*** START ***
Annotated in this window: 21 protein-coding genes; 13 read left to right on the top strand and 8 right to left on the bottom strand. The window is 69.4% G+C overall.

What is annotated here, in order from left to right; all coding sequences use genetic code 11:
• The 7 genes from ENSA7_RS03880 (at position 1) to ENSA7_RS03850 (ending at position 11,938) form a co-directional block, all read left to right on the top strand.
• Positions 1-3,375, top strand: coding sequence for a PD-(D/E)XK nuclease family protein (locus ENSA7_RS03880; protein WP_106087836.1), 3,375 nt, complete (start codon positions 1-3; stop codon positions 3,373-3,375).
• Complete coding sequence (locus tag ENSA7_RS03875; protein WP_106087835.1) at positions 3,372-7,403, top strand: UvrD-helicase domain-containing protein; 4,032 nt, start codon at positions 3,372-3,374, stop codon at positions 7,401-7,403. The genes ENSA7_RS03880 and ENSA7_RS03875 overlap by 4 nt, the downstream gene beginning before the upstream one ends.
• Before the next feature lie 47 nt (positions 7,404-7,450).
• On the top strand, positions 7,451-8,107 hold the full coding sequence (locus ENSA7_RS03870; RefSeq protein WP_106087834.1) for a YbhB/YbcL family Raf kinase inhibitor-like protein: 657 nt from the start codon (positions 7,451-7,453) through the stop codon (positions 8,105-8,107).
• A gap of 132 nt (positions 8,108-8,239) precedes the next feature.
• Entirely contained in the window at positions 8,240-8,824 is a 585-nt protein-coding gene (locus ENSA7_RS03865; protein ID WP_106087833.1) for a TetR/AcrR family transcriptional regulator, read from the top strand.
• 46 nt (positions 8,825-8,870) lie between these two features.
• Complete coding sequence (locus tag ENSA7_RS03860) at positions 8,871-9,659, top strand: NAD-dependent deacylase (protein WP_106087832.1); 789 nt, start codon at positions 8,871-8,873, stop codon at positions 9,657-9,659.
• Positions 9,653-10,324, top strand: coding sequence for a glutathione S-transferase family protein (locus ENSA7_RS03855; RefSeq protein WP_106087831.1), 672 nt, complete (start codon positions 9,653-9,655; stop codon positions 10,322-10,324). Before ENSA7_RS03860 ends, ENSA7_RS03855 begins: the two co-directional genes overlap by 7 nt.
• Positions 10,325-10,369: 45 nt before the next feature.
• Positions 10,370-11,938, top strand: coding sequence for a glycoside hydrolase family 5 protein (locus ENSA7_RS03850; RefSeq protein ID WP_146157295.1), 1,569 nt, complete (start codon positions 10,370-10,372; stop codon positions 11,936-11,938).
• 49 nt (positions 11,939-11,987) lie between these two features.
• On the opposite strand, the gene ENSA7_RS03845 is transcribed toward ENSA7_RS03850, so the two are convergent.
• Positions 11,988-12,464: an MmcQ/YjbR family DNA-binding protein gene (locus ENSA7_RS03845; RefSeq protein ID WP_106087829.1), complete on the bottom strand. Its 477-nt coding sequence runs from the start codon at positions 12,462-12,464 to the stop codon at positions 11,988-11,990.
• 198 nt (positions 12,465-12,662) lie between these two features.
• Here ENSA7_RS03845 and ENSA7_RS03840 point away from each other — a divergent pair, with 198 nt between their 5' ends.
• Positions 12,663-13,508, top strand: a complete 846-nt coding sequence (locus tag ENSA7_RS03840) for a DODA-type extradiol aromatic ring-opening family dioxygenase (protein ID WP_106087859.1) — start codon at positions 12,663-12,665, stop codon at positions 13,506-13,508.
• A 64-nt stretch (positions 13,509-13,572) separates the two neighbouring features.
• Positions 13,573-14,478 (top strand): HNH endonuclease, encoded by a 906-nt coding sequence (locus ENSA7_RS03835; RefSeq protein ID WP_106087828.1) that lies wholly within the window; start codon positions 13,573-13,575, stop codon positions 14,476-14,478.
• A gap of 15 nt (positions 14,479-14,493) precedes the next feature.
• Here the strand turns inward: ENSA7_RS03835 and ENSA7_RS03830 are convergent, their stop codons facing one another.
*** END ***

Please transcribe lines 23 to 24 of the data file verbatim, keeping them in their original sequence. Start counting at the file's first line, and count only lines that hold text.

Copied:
• A gap of 15 nt (positions 14,479-14,493) precedes the next feature.
• Here the strand turns inward: ENSA7_RS03835 and ENSA7_RS03830 are convergent, their stop codons facing one another.